A Coronation Anomaly: The Crowning of King Henry III


On 6 May 2023, Britain will witness the coronation of King Charles III at Westminster Abbey. For most people this will be something never experienced before. The last coronation at the Abbey was that of Queen Elizabeth II in June 1953.


Since the coronation of King William I (the Conqueror) on Christmas Day 1066, Westminster Abbey has been where England’s monarchs have been crowned. However, just over 800 years ago on 28 October 1216 a coronation anomaly occurred: the crowning of a King took place in St Peter’s Abbey in Gloucester, today it is the magnificent Gloucester Cathedral. Unlike the coronation ceremony of Charles III which is meticulously planned, the coronation of his ancestor Henry III was a rushed and hasty event. His father, King John had died only 9 days earlier at Newark Castle in Nottinghamshire. Henry inherited the throne at just 9 years old.

Gloucester Cathedral today. Photo by Philip Halling

The reason for the haste was to secure the throne for the rightful heir. King John had become unpopular with many of his barons, so much so that some barons had invited Prince Louis of France to take the throne. The swift coronation proved successful, with many barons switching their allegiance to Henry III, a new and young English king.

According to tradition King John had lost the royal crown in The Wash, a large bay off the east coast of England. Without a crown, improvisation was required, the young king was crowned with a gold corolla or headband belonging to his mother, Queen Isabella.

A depiction of the coronation can be seen in one of the stained glass windows in the south aisle of the cathedral. The glass is the work of Clayton & Bell.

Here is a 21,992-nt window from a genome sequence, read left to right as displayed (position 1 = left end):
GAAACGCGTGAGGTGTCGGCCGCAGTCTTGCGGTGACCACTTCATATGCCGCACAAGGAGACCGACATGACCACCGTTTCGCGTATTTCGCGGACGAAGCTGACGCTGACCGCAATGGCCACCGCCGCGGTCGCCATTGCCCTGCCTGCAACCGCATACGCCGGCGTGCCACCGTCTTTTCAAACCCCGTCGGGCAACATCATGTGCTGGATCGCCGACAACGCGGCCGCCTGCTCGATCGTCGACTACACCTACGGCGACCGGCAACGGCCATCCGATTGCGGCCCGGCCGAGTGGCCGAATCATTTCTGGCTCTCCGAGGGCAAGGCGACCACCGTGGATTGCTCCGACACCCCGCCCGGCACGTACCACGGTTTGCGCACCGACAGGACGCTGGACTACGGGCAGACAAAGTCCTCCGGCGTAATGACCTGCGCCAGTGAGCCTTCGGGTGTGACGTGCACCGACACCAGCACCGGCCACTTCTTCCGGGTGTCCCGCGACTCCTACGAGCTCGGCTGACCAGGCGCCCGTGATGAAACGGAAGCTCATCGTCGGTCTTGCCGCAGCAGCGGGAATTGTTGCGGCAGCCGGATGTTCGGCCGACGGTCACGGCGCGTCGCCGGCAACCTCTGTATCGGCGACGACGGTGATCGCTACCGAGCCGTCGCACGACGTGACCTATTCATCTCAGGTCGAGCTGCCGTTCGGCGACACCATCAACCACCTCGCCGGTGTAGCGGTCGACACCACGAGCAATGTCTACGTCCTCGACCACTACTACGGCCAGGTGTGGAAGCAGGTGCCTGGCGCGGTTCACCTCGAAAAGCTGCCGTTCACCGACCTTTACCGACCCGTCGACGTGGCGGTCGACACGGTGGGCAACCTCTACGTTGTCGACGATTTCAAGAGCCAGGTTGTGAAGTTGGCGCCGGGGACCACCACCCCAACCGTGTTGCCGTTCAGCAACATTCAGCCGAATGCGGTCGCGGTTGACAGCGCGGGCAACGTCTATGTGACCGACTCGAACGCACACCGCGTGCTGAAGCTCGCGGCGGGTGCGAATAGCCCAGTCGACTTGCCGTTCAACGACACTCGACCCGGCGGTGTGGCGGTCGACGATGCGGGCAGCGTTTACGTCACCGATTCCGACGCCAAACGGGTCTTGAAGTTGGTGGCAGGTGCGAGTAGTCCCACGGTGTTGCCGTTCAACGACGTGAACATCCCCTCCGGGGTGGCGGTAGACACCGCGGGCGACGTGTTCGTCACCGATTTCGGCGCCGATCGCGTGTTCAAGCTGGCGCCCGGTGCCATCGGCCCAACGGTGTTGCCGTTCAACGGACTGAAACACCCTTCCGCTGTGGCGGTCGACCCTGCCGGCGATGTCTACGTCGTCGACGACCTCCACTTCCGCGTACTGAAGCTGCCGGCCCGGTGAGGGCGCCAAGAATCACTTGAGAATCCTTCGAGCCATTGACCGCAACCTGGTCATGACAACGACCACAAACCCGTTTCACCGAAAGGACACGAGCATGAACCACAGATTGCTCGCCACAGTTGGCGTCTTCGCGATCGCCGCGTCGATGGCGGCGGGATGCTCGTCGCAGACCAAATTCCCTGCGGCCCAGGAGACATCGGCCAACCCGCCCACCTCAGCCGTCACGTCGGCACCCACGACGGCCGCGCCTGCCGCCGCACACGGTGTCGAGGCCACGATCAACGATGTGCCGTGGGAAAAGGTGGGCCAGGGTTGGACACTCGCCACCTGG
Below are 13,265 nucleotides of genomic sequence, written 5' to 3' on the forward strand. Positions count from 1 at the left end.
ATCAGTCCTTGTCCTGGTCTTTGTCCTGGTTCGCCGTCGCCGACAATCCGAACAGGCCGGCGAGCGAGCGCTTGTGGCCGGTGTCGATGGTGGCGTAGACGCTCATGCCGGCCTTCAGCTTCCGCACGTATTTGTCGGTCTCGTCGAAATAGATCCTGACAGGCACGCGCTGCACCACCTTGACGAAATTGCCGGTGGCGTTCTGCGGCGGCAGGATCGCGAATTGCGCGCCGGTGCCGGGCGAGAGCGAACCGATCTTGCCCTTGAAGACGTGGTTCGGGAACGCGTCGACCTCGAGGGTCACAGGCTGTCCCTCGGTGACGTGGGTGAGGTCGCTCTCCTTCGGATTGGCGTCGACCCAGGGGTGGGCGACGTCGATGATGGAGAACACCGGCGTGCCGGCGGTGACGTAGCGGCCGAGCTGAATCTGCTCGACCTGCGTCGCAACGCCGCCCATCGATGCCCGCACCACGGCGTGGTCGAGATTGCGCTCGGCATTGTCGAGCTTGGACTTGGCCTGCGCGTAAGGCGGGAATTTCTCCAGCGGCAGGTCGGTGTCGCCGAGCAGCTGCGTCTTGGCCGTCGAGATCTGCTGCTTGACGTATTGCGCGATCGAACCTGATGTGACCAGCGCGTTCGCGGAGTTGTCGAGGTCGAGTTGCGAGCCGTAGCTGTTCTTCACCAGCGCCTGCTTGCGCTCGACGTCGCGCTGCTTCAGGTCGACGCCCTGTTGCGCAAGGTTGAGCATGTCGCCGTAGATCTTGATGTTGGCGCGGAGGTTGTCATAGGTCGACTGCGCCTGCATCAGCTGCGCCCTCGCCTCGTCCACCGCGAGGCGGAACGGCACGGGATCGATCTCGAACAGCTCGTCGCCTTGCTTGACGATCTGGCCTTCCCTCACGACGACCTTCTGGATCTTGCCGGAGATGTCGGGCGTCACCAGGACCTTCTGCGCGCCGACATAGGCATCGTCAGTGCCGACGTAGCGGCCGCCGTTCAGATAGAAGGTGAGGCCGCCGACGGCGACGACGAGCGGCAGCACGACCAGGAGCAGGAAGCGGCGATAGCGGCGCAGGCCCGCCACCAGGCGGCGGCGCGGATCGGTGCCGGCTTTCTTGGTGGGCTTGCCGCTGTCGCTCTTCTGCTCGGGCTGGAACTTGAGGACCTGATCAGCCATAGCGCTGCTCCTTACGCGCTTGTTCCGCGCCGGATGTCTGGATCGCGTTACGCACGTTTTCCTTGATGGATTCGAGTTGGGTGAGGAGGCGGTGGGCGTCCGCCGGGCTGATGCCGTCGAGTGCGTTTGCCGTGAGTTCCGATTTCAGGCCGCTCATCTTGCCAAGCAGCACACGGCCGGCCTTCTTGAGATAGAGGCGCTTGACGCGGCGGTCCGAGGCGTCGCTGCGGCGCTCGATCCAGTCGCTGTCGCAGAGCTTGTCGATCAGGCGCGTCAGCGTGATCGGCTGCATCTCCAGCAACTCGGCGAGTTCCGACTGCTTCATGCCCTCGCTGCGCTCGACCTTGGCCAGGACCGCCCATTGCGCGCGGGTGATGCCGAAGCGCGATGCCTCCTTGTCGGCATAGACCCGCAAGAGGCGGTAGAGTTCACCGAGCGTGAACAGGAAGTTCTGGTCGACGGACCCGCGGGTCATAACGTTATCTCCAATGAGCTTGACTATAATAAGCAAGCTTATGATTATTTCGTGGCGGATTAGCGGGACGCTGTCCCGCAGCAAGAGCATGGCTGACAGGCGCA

Stained glass window depicting the crowning of Henry III. Photo by Julian P Guffogg.

With the return of order to the country, four years later on 17 May 1220, Henry III was crowned for a second time, this time the coronation was in the traditional setting of Westminster Abbey. Henry went on to reign for 56 years, and was England’s longest reigning medieval king.

Memorial tomb of Edward II at Gloucester Cathedral. Photo by Philip Halling.

Gloucester has other royal connections; the memorial tomb of King Edward II can be seen in the cathedral; he was murdered in nearby Berkeley Castle in 1327. Many pilgrims visited the royal tomb in St Peter’s Abbey (as it was at the time), including visits by King Richard II and Henry VIII. Gloucester being the site of the tomb of his ancestor may have been a factor in Henry VIII’s decision to make the Benedictine St Peter’s Abbey, a Cathedral in 1541. During the Dissolution of the Monasteries many were demolished, we are lucky Gloucester was spared. The increase in pilgrims visiting the abbey, boosted its finances allowing much of the Norman abbey to be rebuilt in the Perpendicular style we see today.

The wooden effigy of Robert, Duke of Normandy. Photo by Philip Halling

The other royal burial in the cathedral is Robert, Duke of Normandy. There is a painted wooden effigy of him in the south ambulatory. He was the eldest son of William the Conqueror, and on his father’s death he inherited the Duchy of Normandy. He was later imprisoned for many years in Cardiff Castle after he was defeated by his younger brother King Henry I when he attempted to claim the throne of England.

Ironically, the closest Robert, Duke of Normandy got to the throne was when his effigy was placed for safe keeping, along with the Coronation Chair from Westminster Abbey, in the Crypt of Gloucester Cathedral during the Second World War, 900 years after his death.


About the Author

Phil Halling is Heart of England Blue Badge Guide. Born in Gloucestershire, Phil grew up on a working farm in the north of the county. He has worked in the photographic industry and as a tutor in further education. After early retirement, Phil retrained as a Blue Badge Tourist Guide and now enjoys sharing his knowledge gained though his years of exploring the region. Although widely travelled around the world, he has lived in the counties of Gloucestershire and Worcestershire all his life. You can contact and book one of Phil’s tours HERE